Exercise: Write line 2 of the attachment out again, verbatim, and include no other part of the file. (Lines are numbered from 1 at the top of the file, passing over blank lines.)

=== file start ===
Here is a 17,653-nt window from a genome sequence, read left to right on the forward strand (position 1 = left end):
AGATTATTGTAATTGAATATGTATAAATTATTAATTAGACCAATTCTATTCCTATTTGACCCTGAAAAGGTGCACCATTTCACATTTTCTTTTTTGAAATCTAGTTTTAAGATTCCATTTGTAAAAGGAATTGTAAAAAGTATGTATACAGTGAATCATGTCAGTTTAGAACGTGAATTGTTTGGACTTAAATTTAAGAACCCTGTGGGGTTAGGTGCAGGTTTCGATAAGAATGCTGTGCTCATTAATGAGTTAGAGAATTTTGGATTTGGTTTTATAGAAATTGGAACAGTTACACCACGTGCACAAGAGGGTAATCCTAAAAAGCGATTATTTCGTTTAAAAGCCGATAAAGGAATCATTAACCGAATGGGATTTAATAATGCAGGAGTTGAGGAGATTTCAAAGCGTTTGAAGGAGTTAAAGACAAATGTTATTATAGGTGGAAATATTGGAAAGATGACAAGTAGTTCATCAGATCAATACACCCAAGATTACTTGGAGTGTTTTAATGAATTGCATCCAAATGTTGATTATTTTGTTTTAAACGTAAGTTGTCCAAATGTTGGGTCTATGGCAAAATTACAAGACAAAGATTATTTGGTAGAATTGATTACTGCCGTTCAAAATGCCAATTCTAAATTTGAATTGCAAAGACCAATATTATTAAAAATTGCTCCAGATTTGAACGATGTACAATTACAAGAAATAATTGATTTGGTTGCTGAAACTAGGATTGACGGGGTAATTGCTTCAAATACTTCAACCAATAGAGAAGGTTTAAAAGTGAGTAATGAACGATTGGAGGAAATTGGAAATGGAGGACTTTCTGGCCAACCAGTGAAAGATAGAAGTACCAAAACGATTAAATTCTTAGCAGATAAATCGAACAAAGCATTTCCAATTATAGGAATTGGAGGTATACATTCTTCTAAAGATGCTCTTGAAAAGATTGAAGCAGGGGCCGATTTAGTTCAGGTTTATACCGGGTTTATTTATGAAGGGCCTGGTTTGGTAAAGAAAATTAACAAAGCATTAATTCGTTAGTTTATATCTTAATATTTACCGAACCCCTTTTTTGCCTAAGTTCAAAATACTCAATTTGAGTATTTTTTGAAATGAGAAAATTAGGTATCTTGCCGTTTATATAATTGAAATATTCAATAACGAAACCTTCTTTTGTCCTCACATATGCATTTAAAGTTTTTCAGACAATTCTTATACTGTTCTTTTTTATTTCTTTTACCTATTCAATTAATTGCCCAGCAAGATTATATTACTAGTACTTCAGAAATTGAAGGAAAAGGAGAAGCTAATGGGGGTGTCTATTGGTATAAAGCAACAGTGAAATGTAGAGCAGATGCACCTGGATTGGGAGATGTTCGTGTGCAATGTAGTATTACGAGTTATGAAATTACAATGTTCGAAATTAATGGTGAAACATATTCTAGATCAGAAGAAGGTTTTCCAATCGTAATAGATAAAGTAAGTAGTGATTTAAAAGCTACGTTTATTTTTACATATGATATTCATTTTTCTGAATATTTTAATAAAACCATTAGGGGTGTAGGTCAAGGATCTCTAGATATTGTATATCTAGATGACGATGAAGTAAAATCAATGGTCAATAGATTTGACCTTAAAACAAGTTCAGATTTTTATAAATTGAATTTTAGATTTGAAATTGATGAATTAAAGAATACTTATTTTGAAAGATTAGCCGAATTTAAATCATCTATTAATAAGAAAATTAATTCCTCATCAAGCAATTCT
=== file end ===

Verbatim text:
AGATTATTGTAATTGAATATGTATAAATTATTAATTAGACCAATTCTATTCCTATTTGACCCTGAAAAGGTGCACCATTTCACATTTTCTTTTTTGAAATCTAGTTTTAAGATTCCATTTGTAAAAGGAATTGTAAAAAGTATGTATACAGTGAATCATGTCAGTTTAGAACGTGAATTGTTTGGACTTAAATTTAAGAACCCTGTGGGGTTAGGTGCAGGTTTCGATAAGAATGCTGTGCTCATTAATGAGTTAGAGAATTTTGGATTTGGTTTTATAGAAATTGGAACAGTTACACCACGTGCACAAGAGGGTAATCCTAAAAAGCGATTATTTCGTTTAAAAGCCGATAAAGGAATCATTAACCGAATGGGATTTAATAATGCAGGAGTTGAGGAGATTTCAAAGCGTTTGAAGGAGTTAAAGACAAATGTTATTATAGGTGGAAATATTGGAAAGATGACAAGTAGTTCATCAGATCAATACACCCAAGATTACTTGGAGTGTTTTAATGAATTGCATCCAAATGTTGATTATTTTGTTTTAAACGTAAGTTGTCCAAATGTTGGGTCTATGGCAAAATTACAAGACAAAGATTATTTGGTAGAATTGATTACTGCCGTTCAAAATGCCAATTCTAAATTTGAATTGCAAAGACCAATATTATTAAAAATTGCTCCAGATTTGAACGATGTACAATTACAAGAAATAATTGATTTGGTTGCTGAAACTAGGATTGACGGGGTAATTGCTTCAAATACTTCAACCAATAGAGAAGGTTTAAAAGTGAGTAATGAACGATTGGAGGAAATTGGAAATGGAGGACTTTCTGGCCAACCAGTGAAAGATAGAAGTACCAAAACGATTAAATTCTTAGCAGATAAATCGAACAAAGCATTTCCAATTATAGGAATTGGAGGTATACATTCTTCTAAAGATGCTCTTGAAAAGATTGAAGCAGGGGCCGATTTAGTTCAGGTTTATACCGGGTTTATTTATGAAGGGCCTGGTTTGGTAAAGAAAATTAACAAAGCATTAATTCGTTAGTTTATATCTTAATATTTACCGAACCCCTTTTTTGCCTAAGTTCAAAATACTCAATTTGAGTATTTTTTGAAATGAGAAAATTAGGTATCTTGCCGTTTATATAATTGAAATATTCAATAACGAAACCTTCTTTTGTCCTCACATATGCATTTAAAGTTTTTCAGACAATTCTTATACTGTTCTTTTTTATTTCTTTTACCTATTCAATTAATTGCCCAGCAAGATTATATTACTAGTACTTCAGAAATTGAAGGAAAAGGAGAAGCTAATGGGGGTGTCTATTGGTATAAAGCAACAGTGAAATGTAGAGCAGATGCACCTGGATTGGGAGATGTTCGTGTGCAATGTAGTATTACGAGTTATGAAATTACAATGTTCGAAATTAATGGTGAAACATATTCTAGATCAGAAGAAGGTTTTCCAATCGTAATAGATAAAGTAAGTAGTGATTTAAAAGCTACGTTTATTTTTACATATGATATTCATTTTTCTGAATATTTTAATAAAACCATTAGGGGTGTAGGTCAAGGATCTCTAGATATTGTATATCTAGATGACGATGAAGTAAAATCAATGGTCAATAGATTTGACCTTAAAACAAGTTCAGATTTTTATAAATTGAATTTTAGATTTGAAATTGATGAATTAAAGAATACTTATTTTGAAAGATTAGCCGAATTTAAATCATCTATTAATAAGAAAATTAATTCCTCATCAAGCAATTCT